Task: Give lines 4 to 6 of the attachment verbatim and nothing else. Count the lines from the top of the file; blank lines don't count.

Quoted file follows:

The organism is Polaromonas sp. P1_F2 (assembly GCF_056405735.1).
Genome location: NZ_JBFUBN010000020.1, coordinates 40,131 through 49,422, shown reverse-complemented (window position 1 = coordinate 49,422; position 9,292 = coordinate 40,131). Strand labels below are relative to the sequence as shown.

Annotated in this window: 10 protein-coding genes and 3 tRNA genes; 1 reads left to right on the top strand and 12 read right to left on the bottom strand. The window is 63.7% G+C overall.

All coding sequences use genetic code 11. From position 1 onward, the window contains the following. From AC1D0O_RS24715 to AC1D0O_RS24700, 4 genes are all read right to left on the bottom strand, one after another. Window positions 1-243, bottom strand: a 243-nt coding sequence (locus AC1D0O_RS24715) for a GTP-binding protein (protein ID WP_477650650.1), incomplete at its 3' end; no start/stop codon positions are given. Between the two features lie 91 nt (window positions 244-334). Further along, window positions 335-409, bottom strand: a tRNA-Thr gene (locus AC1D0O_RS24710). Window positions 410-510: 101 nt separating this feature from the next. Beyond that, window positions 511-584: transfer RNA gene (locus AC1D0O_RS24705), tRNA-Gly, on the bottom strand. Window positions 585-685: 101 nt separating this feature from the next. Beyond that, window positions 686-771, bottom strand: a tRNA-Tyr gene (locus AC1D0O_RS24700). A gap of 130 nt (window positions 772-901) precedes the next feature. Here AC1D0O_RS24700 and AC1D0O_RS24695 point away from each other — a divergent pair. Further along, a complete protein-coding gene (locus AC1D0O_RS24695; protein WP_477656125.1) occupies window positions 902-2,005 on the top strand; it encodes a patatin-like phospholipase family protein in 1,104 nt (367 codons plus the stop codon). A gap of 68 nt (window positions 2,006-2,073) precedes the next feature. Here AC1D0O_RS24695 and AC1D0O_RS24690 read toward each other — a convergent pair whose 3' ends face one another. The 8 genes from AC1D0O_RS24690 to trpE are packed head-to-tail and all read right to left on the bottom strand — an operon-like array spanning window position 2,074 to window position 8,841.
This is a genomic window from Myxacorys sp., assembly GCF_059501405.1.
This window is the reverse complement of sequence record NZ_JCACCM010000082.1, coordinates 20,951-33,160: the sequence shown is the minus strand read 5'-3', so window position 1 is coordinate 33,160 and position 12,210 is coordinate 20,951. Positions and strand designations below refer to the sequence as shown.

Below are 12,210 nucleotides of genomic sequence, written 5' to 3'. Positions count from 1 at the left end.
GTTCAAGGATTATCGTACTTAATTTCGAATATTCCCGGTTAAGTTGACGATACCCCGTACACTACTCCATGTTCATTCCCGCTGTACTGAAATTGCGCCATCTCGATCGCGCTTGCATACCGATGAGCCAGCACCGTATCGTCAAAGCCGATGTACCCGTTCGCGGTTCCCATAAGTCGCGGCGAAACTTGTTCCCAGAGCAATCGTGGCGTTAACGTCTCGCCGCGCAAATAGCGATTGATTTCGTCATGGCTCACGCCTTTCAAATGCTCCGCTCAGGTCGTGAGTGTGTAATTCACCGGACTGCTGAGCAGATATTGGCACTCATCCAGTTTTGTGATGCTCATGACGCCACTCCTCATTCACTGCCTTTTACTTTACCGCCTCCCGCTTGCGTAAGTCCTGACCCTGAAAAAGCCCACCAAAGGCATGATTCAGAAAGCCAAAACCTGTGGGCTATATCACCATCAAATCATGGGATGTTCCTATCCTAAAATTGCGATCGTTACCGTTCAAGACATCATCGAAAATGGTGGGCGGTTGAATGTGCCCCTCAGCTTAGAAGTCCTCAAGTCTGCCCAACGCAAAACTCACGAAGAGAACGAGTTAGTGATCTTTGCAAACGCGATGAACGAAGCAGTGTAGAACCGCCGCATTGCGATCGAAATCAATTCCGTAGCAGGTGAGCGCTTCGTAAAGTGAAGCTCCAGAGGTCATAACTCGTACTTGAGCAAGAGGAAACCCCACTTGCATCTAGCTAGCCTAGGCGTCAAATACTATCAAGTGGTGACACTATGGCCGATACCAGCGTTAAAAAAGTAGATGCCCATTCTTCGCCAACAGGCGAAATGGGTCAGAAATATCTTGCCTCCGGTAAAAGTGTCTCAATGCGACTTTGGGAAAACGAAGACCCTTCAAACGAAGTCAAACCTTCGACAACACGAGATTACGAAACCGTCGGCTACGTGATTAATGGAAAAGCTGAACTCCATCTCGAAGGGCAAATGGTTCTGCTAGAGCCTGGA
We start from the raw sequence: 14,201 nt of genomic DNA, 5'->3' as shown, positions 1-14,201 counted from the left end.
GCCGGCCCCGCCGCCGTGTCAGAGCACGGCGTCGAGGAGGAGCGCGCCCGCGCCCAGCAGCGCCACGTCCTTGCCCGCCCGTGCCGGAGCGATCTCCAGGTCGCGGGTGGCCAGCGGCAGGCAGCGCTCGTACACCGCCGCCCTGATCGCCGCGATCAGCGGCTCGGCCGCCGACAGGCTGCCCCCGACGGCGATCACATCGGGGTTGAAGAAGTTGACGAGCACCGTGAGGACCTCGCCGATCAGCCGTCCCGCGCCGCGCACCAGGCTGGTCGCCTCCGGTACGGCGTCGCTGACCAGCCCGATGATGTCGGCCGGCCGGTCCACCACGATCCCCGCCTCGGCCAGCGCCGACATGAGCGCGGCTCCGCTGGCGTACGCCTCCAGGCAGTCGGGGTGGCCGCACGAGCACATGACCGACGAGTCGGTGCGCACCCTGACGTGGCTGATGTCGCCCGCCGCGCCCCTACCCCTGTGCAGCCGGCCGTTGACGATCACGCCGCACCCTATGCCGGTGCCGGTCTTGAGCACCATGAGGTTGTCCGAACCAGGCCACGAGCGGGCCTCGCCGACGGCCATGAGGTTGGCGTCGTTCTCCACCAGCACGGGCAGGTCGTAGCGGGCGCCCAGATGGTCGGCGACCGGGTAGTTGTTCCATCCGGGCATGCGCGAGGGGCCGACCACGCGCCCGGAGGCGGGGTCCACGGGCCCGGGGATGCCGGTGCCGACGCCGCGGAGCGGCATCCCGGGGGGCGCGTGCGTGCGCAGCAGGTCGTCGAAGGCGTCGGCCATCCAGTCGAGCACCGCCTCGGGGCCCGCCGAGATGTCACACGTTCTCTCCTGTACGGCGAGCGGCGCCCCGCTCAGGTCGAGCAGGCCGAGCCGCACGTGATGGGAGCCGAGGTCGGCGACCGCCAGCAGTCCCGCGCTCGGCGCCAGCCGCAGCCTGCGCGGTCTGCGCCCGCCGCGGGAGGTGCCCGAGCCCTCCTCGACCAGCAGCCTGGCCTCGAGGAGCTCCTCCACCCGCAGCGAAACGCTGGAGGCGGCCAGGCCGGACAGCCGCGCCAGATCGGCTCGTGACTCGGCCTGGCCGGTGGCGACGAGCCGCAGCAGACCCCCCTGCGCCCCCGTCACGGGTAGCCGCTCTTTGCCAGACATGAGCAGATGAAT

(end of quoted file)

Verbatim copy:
All coding sequences use genetic code 11. From position 1 onward, the window contains the following. From AC1D0O_RS24715 to AC1D0O_RS24700, 4 genes are all read right to left on the bottom strand, one after another. Window positions 1-243, bottom strand: a 243-nt coding sequence (locus AC1D0O_RS24715) for a GTP-binding protein (protein ID WP_477650650.1), incomplete at its 3' end; no start/stop codon positions are given. Between the two features lie 91 nt (window positions 244-334). Further along, window positions 335-409, bottom strand: a tRNA-Thr gene (locus AC1D0O_RS24710). Window positions 410-510: 101 nt separating this feature from the next. Beyond that, window positions 511-584: transfer RNA gene (locus AC1D0O_RS24705), tRNA-Gly, on the bottom strand. Window positions 585-685: 101 nt separating this feature from the next. Beyond that, window positions 686-771, bottom strand: a tRNA-Tyr gene (locus AC1D0O_RS24700). A gap of 130 nt (window positions 772-901) precedes the next feature. Here AC1D0O_RS24700 and AC1D0O_RS24695 point away from each other — a divergent pair. Further along, a complete protein-coding gene (locus AC1D0O_RS24695; protein WP_477656125.1) occupies window positions 902-2,005 on the top strand; it encodes a patatin-like phospholipase family protein in 1,104 nt (367 codons plus the stop codon). A gap of 68 nt (window positions 2,006-2,073) precedes the next feature. Here AC1D0O_RS24695 and AC1D0O_RS24690 read toward each other — a convergent pair whose 3' ends face one another. The 8 genes from AC1D0O_RS24690 to trpE are packed head-to-tail and all read right to left on the bottom strand — an operon-like array spanning window position 2,074 to window position 8,841.
This is a genomic window from Myxacorys sp., assembly GCF_059501405.1.
This window is the reverse complement of sequence record NZ_JCACCM010000082.1, coordinates 20,951-33,160: the sequence shown is the minus strand read 5'-3', so window position 1 is coordinate 33,160 and position 12,210 is coordinate 20,951. Positions and strand designations below refer to the sequence as shown.